UNIT: Encounters

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UNIT: Encounters – Starring Jemma Redgrave Ingrid Oliver, James Joyce & Ramon Tikaram. Written by Matt Fitton, Roy Gill, Andrew Smith &  John Dorney. Directed by Ken Bentley – 4xCD / Download (Big Finish)

The 21st century UNIT box sets from Big Finish have so far all been single story-arcs that amp up the stakes to a final enormous showdown between the forces of alien gittishness and the forces of UNIT, dedicated to saving the planet.

Well…that was nice while it lasted.

UNIT Encounters, the fifth box set in the series, does away with overarching storylines, and gives us four stories that stand more or less on their own merit.

Which would be fine, except it then seems to feel unsure that they can stand on their own merit, and scatters references to a shadowy bunch of alien artefact-salesmen, the Auctioneers, here and there, without bringing them to any particular point within the course of the box set, leaving the set feeling neither here nor really, convincingly there.

To mitigate the feeling of bittiness that will necessarily come from switching to single stories after four overarching box sets, Big Finish brings out the big guns in a very literal sense, adding both Daleks and Sontarans to the roster of alien enemies against which UNIT is pitted this time out.

The Dalek Transaction by Matt Fitton brings a Dalek down to Earth, damaged and captured by a group of rather cod Latin American revolutionaries. They strip it out of its casing, hide its weapon and auction it to the highest bidder, raising money for ‘the cause’ of their nation’s fight for independence. The highest bidder is Kate Stewart and the UNIT crew, really vaguely disguised as international mercenaries.

It’s difficult to care for the revolutionaries from the word go – they seem written as ‘Dalek-victims-in-waiting,’ but the scenario is relatively straightforward: wounded, uncased Dalek on a Mission Impossible to regain its casing and its weapon and lead humanity to its inevitable extermination.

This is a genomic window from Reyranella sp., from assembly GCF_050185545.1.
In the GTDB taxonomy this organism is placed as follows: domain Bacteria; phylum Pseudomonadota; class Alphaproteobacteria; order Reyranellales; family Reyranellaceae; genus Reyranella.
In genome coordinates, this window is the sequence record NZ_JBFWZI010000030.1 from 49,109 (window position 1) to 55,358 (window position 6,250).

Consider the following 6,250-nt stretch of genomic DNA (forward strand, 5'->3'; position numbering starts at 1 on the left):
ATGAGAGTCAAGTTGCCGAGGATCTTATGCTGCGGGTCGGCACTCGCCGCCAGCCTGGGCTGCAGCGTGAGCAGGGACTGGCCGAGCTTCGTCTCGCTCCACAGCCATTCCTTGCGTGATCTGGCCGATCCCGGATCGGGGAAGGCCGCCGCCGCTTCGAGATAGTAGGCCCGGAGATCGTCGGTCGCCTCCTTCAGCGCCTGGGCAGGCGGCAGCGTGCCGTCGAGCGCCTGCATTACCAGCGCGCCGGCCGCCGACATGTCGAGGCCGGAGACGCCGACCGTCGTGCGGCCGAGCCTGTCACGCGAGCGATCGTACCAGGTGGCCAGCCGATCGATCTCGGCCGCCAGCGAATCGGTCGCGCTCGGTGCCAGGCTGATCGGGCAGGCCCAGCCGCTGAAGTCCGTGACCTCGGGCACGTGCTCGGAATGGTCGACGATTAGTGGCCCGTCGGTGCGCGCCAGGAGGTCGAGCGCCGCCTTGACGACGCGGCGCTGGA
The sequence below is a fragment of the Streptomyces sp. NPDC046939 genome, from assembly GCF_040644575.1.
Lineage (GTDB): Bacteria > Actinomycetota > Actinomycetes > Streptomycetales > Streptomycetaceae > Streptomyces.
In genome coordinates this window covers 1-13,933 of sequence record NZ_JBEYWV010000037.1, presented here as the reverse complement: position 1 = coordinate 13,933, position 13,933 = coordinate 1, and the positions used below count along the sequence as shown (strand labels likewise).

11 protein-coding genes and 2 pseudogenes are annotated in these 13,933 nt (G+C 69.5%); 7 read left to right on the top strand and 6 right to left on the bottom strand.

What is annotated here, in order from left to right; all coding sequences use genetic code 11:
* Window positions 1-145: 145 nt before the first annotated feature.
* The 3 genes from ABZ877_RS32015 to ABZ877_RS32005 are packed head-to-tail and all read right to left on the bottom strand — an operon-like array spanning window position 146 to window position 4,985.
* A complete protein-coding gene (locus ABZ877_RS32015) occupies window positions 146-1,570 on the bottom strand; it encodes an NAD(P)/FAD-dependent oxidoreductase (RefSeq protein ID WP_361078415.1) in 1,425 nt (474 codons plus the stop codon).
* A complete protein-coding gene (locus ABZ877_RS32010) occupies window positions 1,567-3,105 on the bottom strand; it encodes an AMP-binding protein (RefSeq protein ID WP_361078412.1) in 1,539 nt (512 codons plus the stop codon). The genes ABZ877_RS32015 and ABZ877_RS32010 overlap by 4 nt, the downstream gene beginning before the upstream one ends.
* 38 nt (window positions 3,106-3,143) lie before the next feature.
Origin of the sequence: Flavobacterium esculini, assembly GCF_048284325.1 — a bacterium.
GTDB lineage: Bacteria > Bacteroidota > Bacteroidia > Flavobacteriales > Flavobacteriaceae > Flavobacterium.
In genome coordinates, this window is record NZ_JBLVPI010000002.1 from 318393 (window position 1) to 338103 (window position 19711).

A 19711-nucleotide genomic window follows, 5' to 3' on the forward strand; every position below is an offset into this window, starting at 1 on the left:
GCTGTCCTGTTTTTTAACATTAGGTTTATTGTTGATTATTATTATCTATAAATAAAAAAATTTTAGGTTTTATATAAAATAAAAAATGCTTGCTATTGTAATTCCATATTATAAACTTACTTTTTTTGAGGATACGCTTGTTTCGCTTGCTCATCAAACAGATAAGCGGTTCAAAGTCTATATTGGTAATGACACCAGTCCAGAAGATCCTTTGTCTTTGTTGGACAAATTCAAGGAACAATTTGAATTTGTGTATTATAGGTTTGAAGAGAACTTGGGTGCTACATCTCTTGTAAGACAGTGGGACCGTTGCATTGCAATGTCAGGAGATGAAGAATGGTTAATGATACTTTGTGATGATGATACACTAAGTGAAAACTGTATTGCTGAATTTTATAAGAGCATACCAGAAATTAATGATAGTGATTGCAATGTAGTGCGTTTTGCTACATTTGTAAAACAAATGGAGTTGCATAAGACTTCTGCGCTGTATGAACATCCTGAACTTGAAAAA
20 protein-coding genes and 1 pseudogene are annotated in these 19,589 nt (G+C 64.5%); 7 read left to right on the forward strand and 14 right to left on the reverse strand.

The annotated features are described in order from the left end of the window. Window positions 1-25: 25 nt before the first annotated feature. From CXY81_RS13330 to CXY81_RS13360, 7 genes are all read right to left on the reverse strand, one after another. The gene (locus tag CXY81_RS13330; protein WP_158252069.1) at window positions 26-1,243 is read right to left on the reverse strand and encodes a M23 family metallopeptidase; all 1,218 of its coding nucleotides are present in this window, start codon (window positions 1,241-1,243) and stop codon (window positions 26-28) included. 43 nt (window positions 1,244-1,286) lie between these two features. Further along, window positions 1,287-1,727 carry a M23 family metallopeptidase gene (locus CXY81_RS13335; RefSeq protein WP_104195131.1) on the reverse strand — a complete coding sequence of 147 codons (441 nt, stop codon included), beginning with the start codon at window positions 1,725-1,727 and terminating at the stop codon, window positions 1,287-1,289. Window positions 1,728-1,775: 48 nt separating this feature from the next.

Once that storyline reaches its predictable tipping point, The Dalek Transaction gets interesting, in that the Dalek does some unusual things, and Nick Briggs is on blistering form here, adding extra punches of vindictive, almost personal malice to its grating and ranting, meaning you almost side with the lone Dalek more than anyone else in the story, be it the mercenaries who want to trade it like a slave, or the UNIT crew who want to isolate it and make it less of a Dalek. That said, you come to the end of The Dalek Transaction feeling like you’ve just heard a familiar story, with some extra bumps on – and that the extra bumps don’t add up to anything much.

Invocation by Roy Gill is a story of UNIT as ghostbusters, in both the literal and figurative senses. While on a mission to investigate an old UNIT facility that’s now defunct, Kate is scared witless by a ghostly grey man appearing from nowhere. Hundreds of miles south, Captain Josh Carter is out on a Hallowe’en date which is subsequently crashed by the same grey man, and everyone can see it but him.

Osgood meanwhile is startled by signals from a long-expired satellite, broadcasting what appears to be a demonic conjuration…in Latin.